Jewish rabbis greatly eulogize the zeal of Ezra in restoring the Mosaic ritual, even in the minutest particulars. They inform us that after the return from captivity, he burned a red heifer, with all the ceremonies ordained by God, that the people might have holy ashes to purify themselves whenever they had touched the dead, or passed over a grave. If the heifer had one single hair white or black, she was deemed unfit for this purpose.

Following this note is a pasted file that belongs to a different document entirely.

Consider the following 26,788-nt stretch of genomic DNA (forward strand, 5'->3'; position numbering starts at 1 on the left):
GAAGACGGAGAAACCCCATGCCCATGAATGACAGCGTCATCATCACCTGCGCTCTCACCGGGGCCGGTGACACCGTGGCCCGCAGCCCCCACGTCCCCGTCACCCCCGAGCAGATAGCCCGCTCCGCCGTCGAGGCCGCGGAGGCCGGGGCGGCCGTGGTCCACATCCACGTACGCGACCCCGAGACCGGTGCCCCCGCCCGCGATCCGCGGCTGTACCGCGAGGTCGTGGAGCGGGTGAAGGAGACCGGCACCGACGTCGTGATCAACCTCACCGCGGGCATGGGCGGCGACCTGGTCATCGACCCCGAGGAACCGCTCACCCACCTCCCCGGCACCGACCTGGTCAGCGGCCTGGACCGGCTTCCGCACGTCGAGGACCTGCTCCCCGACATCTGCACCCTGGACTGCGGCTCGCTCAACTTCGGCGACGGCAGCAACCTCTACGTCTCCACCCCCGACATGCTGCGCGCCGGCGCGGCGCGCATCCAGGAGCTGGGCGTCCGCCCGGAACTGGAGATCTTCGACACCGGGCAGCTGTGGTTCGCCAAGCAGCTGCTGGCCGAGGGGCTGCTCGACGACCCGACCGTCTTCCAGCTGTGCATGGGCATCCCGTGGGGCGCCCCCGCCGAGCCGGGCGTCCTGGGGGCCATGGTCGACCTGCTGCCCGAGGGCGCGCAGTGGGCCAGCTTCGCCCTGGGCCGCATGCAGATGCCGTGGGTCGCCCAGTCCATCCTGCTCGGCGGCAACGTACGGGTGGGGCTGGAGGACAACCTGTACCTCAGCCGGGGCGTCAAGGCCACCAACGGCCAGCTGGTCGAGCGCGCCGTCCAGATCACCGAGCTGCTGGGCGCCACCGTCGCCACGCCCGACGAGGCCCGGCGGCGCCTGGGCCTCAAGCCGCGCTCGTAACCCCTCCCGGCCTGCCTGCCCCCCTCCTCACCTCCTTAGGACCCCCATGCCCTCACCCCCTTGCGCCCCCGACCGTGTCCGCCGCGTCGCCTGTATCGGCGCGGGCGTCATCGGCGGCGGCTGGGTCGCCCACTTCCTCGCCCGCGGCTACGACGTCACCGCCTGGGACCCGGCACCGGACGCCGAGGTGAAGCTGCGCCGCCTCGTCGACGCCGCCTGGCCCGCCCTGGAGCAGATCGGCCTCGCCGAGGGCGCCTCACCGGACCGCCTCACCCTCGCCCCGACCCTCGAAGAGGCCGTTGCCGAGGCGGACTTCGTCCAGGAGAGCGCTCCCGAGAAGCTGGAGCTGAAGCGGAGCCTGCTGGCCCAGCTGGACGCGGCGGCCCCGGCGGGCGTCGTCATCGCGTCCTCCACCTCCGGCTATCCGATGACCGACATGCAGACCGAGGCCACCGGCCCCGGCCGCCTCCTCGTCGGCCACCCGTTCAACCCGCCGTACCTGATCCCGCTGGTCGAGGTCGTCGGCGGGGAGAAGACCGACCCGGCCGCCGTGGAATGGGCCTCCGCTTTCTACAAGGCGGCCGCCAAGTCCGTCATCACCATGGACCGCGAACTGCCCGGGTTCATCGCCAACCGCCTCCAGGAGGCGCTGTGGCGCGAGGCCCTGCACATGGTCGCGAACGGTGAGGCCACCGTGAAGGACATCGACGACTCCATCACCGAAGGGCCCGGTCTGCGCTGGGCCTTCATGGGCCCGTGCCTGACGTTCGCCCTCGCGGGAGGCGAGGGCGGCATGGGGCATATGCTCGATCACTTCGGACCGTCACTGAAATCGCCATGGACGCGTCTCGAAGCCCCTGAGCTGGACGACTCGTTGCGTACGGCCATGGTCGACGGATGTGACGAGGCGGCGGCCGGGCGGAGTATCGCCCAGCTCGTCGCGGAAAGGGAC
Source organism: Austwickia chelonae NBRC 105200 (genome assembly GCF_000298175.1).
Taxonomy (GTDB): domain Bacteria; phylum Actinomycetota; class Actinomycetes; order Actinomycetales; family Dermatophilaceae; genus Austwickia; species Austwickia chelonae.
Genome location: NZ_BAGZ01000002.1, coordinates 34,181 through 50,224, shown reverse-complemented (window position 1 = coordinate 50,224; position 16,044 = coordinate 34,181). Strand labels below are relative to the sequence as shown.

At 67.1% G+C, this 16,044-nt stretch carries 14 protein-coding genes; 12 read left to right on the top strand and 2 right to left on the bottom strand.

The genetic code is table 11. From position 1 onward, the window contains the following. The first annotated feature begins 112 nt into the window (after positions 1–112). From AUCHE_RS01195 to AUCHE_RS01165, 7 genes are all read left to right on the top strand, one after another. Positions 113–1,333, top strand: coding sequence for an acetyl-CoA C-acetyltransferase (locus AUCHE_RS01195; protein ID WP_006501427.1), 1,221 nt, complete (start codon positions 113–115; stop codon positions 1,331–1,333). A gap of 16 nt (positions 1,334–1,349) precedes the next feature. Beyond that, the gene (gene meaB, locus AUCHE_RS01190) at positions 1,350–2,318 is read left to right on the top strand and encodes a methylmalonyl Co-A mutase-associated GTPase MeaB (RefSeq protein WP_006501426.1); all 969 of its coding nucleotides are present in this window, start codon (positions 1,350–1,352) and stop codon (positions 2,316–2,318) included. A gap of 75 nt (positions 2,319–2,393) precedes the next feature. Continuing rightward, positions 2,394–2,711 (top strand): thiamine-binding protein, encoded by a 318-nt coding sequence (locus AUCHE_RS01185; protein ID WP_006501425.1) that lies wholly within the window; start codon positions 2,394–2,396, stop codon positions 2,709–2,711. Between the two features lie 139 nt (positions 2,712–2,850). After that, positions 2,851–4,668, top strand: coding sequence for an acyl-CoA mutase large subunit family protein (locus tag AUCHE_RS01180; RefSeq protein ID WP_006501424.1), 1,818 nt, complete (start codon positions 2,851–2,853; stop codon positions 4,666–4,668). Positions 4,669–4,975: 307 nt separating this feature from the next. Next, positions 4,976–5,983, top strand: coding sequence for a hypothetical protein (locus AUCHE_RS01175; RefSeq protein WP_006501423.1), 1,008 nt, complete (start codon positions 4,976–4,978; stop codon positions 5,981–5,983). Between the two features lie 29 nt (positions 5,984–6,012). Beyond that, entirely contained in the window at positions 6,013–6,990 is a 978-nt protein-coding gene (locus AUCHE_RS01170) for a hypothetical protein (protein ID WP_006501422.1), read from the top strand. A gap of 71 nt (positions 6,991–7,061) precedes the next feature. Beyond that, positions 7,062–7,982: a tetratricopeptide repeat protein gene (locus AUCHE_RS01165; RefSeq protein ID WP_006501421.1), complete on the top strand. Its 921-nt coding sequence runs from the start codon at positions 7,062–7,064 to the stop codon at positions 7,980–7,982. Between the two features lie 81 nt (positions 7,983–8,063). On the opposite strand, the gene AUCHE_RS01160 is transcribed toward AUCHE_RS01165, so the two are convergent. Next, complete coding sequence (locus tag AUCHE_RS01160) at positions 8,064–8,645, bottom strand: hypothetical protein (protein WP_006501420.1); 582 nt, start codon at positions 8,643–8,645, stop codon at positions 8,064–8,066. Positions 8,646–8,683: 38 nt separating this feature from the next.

The idea of atonement by blood, common in all ancient religions, remained prominent in the Jewish system, as renewed by Ezra. If a man was killed, and the murderer could be found, his blood must be shed as a compensation for the crime. But if the murderer could not be found, a heifer was beheaded; because it was supposed the sin would be imputed to the whole nation, and God would punish them for it, unless his wrath was pacified by blood. The laws of Moses permitted and regulated polygamy, merely providing for the interests of children, by ordaining that a man should not set the son of a beloved wife above a first-born son by a wife that was bated. A previous contract was made with parents, and legal ceremonies performed. Poor women, who had no dowry, were taken as concubines, or inferior wives. Their children received such gifts as the father chose to bestow, but the children of his superior wives succeeded to the inheritance. Taking a concubine implied nothing disreputable to either party. Wives themselves often promoted such connections, when they had no children. Jacob married two sisters, and they gave him two of their servants for concubines. Abraham took Hagar at the request of his wife, though she afterward made the poor foreigner a victim of her jealousy. Gideon had many wives, and seventy sons. Samuel's father had two equal wives. Only one wife and one concubine is mentioned as belonging to Saul, the first king. But David had at least eight wives. Solomon had seven hundred wives and three hundred concubines. Rehoboam had eighteen wives and sixty concubines. Rabbinical expounders of the Law limited the number of wives to four, by way of counsel. The general tendency was not to have more than one. The condition of Hebrew women, both married and unmarried, was, at all periods of their history, very honourable and free, compared with other nations where polygamy prevailed. Something of this might perhaps be owing to impressions Moses had received in Egypt. For the Egyptians married but one wife, and their customs awarded a singular degree of respect and freedom to women. The entire absence of voluptuous rites or customs in Hebrew worship was likewise favourable to the same result. In many countries, votaries gave women as donations to the temples, in the same spirit that they offered doves, or sheep, or golden vases; and the money obtained by a sale of their persons was put into the sacred treasury. But all such customs were excluded from Egyptian temples, and they were also an abomination unto the Hebrews. It was expressly ordained by Moses: “There shall be no whore of the daughters of Israel. Thou shalt not bring the hire of a whore into the house of the Lord thy God, for any vow.” When the daughters of Zelopbehad complained to Moses that their father's estate had passed away from his descendants, because he had died in the wilderness without sons, he immediately made a law: “If a man die and have no sons, then he shall cause his inheritance to pass unto his daughter.” Women never belonged to the priesthood, but they are often mentioned as prophets. Deborah was both a prophetess and a judge in Israel. Hulda the prophetess dwelt at the college in Jerusalem, and Anna the prophetess lived in the temple. Men and women always worshipped apart. Women had seats by themselves in the Synagogues, and an outer court provided for them at the temple.